Very close to the beautiful city of Saumur, on the Loire river, there is a forest unlike any other. Let's meet a unique artist.
I spotted strange white traces on tree trunks. I was getting closer, and these tracks turned into a rabbit. I continued My Journey and fell face to face with a young woman drawing with chalk.
I was getting closer and closer. Her name was Sekhmet - an Egyptian goddess in the forests of Anjou! In front of my astonished gaze, she said to me : “Sekhmet, she is the dualistic goddess, destructive and creative. She is just like all of us." I continued to walk with her, and I discovered new creations all the way through the forest.
She told me that after several experiences, she decided to focus on photography — the only way to give full life to her inner world. The discovery of land art and artist Nils Udo triggered her new vocation. From the summer of 2015 on, her childhood forests begin to populate with her paintings characters (made from biodegradable materials-chalk or lime). The land art tells me - it is the right thing to do, the work is born, lives and dies, just like us, humans.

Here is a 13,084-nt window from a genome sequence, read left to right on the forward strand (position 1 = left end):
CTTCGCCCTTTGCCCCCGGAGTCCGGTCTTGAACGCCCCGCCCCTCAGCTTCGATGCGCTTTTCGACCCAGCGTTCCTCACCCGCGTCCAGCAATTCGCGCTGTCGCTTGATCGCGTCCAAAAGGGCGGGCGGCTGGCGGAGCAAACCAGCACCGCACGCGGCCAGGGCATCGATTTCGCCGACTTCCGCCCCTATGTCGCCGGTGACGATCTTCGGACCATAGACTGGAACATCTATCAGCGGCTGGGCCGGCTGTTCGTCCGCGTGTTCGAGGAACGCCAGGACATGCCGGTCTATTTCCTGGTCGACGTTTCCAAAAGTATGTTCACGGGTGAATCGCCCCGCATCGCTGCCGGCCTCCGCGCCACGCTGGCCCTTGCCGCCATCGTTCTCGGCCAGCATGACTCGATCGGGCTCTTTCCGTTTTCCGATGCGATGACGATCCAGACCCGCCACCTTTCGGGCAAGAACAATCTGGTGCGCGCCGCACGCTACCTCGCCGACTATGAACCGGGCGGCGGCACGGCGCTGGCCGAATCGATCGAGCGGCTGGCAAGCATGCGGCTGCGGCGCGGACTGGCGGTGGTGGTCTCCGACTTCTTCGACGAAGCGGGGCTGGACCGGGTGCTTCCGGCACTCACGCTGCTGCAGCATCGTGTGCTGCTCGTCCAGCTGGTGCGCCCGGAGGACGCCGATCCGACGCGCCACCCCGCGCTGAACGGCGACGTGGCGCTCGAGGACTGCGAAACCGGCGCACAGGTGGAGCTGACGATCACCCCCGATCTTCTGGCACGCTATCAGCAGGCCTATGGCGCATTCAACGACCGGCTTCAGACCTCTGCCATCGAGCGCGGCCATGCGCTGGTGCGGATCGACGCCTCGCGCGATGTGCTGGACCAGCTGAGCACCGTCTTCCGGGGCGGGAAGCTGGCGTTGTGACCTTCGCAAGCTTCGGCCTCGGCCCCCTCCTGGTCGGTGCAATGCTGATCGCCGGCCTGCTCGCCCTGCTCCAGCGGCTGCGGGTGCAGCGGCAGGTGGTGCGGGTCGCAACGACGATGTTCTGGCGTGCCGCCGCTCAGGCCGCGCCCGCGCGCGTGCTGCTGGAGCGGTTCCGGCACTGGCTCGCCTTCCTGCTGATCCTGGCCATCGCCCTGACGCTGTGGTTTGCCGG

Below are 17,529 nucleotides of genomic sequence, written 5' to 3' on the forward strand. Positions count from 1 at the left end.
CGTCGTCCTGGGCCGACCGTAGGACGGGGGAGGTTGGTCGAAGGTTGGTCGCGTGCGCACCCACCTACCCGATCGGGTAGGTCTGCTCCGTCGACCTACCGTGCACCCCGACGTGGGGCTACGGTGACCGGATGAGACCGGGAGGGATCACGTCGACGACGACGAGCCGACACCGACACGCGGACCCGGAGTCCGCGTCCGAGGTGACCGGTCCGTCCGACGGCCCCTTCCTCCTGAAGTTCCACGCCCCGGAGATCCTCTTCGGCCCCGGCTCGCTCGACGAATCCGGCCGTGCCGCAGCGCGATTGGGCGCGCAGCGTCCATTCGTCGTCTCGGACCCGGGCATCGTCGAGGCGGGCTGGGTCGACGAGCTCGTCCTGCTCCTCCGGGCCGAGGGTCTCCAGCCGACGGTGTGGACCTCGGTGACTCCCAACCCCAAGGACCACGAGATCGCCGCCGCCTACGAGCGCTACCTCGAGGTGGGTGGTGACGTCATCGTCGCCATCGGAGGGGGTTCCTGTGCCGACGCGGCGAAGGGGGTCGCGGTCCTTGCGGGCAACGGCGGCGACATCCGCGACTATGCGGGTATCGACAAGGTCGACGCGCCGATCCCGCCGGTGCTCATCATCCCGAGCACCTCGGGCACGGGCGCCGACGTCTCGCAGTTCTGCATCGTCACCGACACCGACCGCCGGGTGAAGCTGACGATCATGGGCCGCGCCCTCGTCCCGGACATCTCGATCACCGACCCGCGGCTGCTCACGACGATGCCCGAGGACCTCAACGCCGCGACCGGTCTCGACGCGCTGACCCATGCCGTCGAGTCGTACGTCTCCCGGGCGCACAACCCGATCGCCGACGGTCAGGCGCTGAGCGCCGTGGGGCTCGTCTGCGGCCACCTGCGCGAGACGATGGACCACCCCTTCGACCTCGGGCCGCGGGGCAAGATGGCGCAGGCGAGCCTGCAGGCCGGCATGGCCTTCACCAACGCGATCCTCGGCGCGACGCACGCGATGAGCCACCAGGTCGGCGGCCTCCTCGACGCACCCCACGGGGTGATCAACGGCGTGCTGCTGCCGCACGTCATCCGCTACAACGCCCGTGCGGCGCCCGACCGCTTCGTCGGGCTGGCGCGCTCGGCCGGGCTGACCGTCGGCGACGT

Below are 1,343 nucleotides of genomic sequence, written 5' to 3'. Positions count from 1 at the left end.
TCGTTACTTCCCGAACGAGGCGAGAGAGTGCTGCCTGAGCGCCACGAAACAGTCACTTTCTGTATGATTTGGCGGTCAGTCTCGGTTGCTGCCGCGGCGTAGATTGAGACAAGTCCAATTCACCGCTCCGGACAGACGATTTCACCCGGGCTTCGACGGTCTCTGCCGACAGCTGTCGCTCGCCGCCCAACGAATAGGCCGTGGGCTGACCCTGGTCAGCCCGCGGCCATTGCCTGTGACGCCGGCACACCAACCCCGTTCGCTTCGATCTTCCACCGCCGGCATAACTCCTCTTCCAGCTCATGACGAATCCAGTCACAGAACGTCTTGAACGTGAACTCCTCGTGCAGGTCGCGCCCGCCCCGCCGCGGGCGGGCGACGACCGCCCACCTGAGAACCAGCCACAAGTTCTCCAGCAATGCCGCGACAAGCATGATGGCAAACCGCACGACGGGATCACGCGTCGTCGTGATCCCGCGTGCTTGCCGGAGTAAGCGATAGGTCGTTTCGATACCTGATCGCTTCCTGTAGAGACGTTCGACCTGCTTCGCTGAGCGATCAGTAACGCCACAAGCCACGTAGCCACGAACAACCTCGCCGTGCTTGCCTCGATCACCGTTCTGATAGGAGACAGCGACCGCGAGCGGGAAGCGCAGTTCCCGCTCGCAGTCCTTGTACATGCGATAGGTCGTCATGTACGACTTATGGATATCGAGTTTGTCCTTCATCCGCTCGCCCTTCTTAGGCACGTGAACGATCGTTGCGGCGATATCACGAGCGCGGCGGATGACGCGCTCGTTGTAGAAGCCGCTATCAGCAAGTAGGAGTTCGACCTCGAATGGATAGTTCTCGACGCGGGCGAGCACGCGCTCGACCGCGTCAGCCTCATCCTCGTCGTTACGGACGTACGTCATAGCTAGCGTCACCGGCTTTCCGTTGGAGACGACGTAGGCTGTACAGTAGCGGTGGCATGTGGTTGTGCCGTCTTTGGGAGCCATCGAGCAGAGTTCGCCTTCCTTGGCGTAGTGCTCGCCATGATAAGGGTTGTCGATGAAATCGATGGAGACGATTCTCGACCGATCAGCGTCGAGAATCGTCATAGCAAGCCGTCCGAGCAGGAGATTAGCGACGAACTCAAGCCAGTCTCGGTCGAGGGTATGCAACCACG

As we continued, we reached a meadow. Sekhmet began to draw a horse based on Lime and fire paste and then set fire to his mane and hooves. The night began to fall, we slowly came out of the forests and she told me about her other achievements in industrial wild lands mixing street art, anamorphosis and light painting.
It is at the end of our meeting that she tells me these words which have struck me : “there is beauty in everything, it is enough to take the time to observe it and sometimes to adopt the right perspective to perceive it. That's why I'm so attracted to anamorphosis.
As in life, sometimes we don't see things unless we're on the right track. Kind of hide-and-seek that we play without realizing it with the world. Sometimes a slight change of point of view finally enables to capture the image.
How does Sekhmet carry out her anamorphosis?
She doesn't usually know what she's going to achieve until she finds the perfect spot. It's like trees or walls call for a particular image. When she finds it, the image imposes itself on her. She sees the work ends before it begins. Only then she sketches to approach the final image that she has the mind. She creates her image on the computer using a graphic tablet and an image processing software. The resulting file is then used for a video projection : she will draw the contours necessary for the realization of the painting. Therefore, she only paints at night and she does the touch-up painting during the day.